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  1. #41

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    Quote Originally Posted by jovo View Post
    ... but might a certain number of
    water changes suffice for paper?
    I process in a rather unique way; single-tray, one-shot,
    very dilute chemistry. Well not that unique. Those who use
    rotary processing single-tube, one-shot, more than the usual
    dilution chemistry, share much the same method.

    I've found that by using very dilute fixer and a protracted
    dilute hca that only one protracted still water wash is needed.
    Zero stain results when tested by the HT-2 test. The HT-2
    tests for residual hypo. So, no changes of water. Hard to
    believe. I'll be doing some retesting for confirmation.

    The fixer and hca are not off the shelf. Dan

  2. #42
    juan's Avatar
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    Dan, if you don't mind telling us, what fixer and dilution are you using?
    juan

  3. #43

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    Quote Originally Posted by juan View Post
    Dan, if you don't mind telling us, what
    fixer and dilution are you using? juan
    The test series I conducted recently was based on
    sodium thiosulfate made a little alkaline by addition of
    sodium bicarbonate. An easy to mix fresh fix at time of
    use. The dilution is 1/16 of the usual sodium thiosulfate
    anhydrous fixer formula.

    I'll need to review my tests and will narrow my focus to that
    formula for confirmation of results. The method is worth further
    study. A single protracted still hypo clearing followed by a single
    protracted still water diffusion wash will be a help. At least
    for myself as I process in a somewhat unique manor. Dan

  4. #44

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    matti
    most after two fixing methods work well as long as you have fresh solutions and proper sequence. however multigrade papers (most) will tone a little or none in selenium (i mean, hue change) and graded papers will tone best depending on the developer used. papers treated in soft developers will take very long time for toning. sometimes best results are acquired by using brown toner, if hue change is desired, up to 1:63 for a short inmersion (say 2 to 3 minutes) at 38˚C (100˚F) following manufacturer's instructions. my preference is the kodak brown toner; if used, just stay away from the fumes and use it in a well ventilated place.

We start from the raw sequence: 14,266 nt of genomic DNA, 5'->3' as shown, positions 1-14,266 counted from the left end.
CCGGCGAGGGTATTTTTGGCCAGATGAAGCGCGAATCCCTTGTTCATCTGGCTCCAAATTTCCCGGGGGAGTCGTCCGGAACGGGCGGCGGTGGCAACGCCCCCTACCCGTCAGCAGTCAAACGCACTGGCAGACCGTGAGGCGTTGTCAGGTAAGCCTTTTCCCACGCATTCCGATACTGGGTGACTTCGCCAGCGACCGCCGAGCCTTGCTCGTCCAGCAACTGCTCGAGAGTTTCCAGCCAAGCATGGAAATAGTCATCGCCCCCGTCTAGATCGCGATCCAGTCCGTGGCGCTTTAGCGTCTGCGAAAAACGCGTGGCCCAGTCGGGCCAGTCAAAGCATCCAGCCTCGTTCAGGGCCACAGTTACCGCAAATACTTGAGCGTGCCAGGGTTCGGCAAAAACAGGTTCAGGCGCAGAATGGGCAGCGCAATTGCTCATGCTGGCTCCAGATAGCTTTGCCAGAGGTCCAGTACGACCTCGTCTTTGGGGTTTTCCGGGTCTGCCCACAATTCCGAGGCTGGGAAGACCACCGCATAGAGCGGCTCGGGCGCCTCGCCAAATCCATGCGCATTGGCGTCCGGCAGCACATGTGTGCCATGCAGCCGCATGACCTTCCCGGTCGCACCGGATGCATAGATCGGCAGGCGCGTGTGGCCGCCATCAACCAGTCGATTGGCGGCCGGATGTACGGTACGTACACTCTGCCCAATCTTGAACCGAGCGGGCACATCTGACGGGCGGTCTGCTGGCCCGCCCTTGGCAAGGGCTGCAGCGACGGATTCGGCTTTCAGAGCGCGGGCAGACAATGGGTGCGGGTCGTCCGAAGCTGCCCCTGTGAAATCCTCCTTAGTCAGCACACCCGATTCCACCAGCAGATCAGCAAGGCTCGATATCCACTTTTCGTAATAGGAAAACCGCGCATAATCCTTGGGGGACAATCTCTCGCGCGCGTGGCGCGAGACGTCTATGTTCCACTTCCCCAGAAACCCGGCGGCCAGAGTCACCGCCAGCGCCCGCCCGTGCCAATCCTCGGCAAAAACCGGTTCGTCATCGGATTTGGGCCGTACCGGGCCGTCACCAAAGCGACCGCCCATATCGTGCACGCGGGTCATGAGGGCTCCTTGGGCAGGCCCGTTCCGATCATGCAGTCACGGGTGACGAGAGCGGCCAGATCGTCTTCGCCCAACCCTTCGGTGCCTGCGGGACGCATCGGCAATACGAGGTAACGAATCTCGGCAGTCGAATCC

5. #45

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    Quote Originally Posted by matti View Post
    Before I have always picked out dry prints, soaked them and then toned them in selenum. But now I want to be a bit more efficient and tone the prints at the same session as printing.

    Would this procedure work?

    During the printing:
    I make a quite short fix
    Transfer the print to a water tray for a minute
    Transfer the print to a new water tray for storage.

    After the session:
    Make fresh fixer and refix all prints a second time.
    Quickly wash the prints in water.
    Selenum tone
    Wash for 60 mins.

    So, the question is: do I need a long wash before toning?

    /matti
    The process for selenium toning that I have found works great is as follows:
    After the 2nd fix (fresh) and rinse for a few minutes in water and then into hypo clear for 10-15 minutes. I then archival wash for 90 minutes then selenium toned the washed prints and then back into the wash for another 60 minutes. I never have any staining problems and get the maximum effect in density and color from the selenium. I have used this process for several years and have had many compliments from experienced printers on the quality of my prints. Good luck.

    Dennis

  6. #46

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    Revamping an old thread - as I've been reading through posts on APUG for hours now and I'm still a bit confused about viable fixing/washing/toning sequences.

    I have a very large amount of prints in editions I need to make and I would like to cut the processing time down as much as possible. Currently, I have a basic set up for Ilford Fiber MGIV - Ilford Multigrade Developer, Ilfostop, Ilford Rapid Fixer and would like to included Selenium toning to the wet processing time (instead of drying and toning later), but still avoid staining.